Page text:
4. Appendix II.1 of the U.S Coast Guard’s Deepwater Horizon Incident Specific Preparedness Review is titled “Characteristics And Qualifications Of An Effective Crisis Leader.”
It’s worth a read. Here’s an excerpt:
“Many Government Agencies and private corporations ‘grow’ leaders from within. They also often bring in proven leaders from outside to provide new leadership and direction for the organization; however, the skills of organization and the ability to manage and lead are only baseline competencies when a crisis arises. The outcome of a crisis or the success of a response to the crisis is directly related to effective crisis leadership. Some leaders are naturally suited for such a role, but often are not the ones who find themselves confronting a crisis or are not the ones placed in the position of leadership when the crisis occurs. Leaders involved in crisis management may find themselves on national television, with little or no media training or experience for their leadership position. Crisis managers are required to make critical and binding decisions without the benefit of lengthy study or peer-reviewed advice. The crisis dictates the pace, tempo, and duration that drives the decision making process. Leaders not trained and prepared to function effectively in a crisis can create an image of incompetence, chaos, or disorganization, even if the incident is being managed competently and effectively. In most cases, the leader in a crisis is the “face” of the organization he or she represents; in some cases it may be virtually the only time the public is aware of the organization. The reputation of that organization will largely be determined by the performance of the crisis leader.”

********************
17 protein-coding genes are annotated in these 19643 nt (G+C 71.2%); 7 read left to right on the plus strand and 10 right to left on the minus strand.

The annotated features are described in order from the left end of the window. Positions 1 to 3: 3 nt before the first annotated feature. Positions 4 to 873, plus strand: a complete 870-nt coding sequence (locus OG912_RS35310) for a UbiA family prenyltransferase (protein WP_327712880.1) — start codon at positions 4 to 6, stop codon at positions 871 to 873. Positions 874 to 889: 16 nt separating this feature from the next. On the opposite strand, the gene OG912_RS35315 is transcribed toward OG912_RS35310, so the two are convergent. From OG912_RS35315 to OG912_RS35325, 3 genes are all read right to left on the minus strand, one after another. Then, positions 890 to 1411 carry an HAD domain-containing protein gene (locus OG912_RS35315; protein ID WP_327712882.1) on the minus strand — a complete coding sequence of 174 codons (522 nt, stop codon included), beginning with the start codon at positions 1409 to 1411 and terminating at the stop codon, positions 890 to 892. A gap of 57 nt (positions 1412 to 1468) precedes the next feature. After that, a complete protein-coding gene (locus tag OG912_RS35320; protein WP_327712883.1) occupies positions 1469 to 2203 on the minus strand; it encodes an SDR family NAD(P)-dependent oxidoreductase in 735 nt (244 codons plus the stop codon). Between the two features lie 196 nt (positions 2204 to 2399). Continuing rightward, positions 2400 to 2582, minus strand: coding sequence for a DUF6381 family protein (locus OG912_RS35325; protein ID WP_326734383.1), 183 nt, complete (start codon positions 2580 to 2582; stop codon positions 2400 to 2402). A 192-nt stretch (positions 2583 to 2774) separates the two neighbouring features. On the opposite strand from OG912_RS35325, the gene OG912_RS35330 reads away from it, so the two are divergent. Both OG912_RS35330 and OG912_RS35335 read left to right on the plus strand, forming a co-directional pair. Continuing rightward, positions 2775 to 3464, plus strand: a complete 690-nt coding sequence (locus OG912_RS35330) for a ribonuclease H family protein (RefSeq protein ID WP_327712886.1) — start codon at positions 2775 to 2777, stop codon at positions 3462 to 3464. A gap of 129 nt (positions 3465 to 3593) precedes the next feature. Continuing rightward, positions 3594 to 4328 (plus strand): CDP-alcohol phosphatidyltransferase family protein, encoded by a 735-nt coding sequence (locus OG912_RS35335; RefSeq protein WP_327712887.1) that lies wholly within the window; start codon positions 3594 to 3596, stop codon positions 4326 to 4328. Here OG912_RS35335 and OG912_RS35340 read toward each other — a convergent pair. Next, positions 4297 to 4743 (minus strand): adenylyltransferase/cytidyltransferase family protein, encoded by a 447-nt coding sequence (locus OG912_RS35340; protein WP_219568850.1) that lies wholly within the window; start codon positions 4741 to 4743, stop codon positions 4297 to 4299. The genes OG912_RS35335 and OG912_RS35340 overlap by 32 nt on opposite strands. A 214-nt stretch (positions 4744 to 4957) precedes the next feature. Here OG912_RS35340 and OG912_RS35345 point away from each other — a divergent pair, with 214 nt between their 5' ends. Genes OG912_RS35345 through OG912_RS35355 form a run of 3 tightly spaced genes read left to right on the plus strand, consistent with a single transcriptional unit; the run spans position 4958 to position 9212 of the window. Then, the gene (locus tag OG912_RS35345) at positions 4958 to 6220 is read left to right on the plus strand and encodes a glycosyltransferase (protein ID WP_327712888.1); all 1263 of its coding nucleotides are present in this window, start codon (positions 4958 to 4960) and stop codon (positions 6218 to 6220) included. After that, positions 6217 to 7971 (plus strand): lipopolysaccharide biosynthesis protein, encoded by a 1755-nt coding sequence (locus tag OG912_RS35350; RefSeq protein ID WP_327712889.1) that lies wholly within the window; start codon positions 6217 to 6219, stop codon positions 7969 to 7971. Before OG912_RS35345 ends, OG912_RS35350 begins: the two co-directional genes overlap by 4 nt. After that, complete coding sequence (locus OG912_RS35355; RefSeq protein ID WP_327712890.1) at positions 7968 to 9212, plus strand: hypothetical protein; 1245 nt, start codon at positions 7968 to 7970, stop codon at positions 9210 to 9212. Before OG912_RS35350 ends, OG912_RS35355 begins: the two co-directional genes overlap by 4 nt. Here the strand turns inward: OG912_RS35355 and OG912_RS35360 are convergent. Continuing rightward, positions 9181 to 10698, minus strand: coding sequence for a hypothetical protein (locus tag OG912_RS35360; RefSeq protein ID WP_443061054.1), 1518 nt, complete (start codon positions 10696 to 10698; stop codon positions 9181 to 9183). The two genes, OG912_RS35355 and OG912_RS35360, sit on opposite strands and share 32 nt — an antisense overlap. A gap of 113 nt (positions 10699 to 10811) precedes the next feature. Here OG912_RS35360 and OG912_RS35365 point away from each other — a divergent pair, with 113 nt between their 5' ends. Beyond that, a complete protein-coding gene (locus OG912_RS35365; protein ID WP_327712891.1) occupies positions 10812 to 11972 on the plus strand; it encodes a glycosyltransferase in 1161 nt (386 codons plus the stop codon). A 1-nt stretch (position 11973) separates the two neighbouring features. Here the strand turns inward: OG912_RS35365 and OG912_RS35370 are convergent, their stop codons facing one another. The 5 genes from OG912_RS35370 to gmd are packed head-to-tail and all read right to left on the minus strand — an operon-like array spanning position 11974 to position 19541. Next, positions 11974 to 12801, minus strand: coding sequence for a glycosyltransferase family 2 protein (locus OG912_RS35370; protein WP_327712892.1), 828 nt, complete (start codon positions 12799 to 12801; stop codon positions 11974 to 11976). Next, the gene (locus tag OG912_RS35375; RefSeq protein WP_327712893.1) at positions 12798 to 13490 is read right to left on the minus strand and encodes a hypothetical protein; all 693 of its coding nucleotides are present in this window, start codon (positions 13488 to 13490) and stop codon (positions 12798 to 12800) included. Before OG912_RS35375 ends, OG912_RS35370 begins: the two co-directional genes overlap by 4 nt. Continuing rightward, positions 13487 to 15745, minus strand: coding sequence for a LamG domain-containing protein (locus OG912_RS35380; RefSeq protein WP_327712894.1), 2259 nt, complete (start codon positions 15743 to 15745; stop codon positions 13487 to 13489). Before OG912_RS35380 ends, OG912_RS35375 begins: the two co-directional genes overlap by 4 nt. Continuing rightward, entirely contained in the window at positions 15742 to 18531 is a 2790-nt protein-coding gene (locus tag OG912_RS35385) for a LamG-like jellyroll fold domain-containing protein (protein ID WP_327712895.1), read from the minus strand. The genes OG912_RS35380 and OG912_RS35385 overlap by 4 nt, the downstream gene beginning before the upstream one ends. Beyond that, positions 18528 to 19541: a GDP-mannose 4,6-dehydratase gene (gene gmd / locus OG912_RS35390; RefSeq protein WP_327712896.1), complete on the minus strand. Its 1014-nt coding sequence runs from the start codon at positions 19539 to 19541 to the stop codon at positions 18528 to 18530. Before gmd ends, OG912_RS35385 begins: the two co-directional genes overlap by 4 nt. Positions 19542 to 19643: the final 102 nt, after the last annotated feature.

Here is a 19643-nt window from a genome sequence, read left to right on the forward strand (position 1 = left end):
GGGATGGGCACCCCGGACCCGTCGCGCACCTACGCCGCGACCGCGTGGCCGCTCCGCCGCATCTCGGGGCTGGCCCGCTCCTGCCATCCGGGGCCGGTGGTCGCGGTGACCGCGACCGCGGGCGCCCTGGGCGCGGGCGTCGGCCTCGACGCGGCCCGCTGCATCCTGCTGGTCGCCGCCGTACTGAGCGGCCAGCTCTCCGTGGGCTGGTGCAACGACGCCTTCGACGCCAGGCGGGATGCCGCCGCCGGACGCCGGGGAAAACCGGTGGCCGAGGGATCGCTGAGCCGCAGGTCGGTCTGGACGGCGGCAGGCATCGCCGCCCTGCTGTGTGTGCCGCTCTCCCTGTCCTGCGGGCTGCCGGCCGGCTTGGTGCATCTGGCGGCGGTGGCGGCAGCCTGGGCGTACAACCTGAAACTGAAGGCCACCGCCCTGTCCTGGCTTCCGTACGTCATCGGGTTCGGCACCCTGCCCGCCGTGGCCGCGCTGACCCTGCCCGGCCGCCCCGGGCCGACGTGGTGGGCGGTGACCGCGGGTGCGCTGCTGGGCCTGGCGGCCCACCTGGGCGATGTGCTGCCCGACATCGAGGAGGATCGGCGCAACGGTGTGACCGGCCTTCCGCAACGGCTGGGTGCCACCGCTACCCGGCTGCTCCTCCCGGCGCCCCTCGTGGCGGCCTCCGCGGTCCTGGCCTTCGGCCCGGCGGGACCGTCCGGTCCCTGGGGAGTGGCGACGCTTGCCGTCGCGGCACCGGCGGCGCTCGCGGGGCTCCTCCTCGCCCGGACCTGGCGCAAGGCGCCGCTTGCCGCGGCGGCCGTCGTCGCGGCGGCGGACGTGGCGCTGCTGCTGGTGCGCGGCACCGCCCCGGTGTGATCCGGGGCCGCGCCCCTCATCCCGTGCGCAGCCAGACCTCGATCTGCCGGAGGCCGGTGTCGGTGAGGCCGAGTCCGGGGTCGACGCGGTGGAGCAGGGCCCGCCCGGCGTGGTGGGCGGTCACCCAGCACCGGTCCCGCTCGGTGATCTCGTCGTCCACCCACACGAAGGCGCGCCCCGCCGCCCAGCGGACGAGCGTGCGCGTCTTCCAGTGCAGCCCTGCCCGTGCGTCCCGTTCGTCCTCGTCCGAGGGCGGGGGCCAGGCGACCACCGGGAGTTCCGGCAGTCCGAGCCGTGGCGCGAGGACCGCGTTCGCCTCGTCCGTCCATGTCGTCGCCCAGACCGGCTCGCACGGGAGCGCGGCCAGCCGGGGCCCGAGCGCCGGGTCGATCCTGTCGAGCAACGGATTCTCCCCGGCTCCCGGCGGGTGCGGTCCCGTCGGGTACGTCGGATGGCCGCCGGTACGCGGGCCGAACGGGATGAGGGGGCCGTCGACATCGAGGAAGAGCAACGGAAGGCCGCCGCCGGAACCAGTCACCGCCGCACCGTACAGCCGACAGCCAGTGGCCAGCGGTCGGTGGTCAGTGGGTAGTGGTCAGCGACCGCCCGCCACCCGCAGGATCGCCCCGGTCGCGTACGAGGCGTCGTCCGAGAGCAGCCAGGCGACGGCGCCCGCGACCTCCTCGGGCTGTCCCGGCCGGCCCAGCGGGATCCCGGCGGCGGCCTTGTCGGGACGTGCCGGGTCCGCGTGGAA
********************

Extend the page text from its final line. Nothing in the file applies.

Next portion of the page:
The report then identifies 10 attributes of an effective crisis leader. In my opinion, Appendix II.1 is not your usual government appendix.
5. What’s the story with private sector fusion centers?
I know some private sector organizations — usually large corporations — have representatives in some fusion centers. Companies can be good sources of information, and they can benefit from receiving appropriate information. Recently I’ve heard that some global corporations have started developing their own fusion centers — not just corporate intelligence units, but actual fusion centers. I wonder if there’s any truth to that.
6. Where do good homeland security ideas come from?
The answer can be as simple as a bunch of guys – gender neutral meaning of guys — sitting around drinking coffee or beer. That’s the claim Steve Johnson makes in a TED video, here. (I added the homeland security part.) That’s also what happens in a good homeland security seminar discussion. (Except for the drinking part.)
7. What did Hitler think about the security vulnerabilities of cloud computing?
According to this four minute video, he apparently placed too much trust in his Information Technology folks.
I have a friend who says when “Hitler” comes up in a conversation, it’s time to stop talking.
No one’s listening anymore.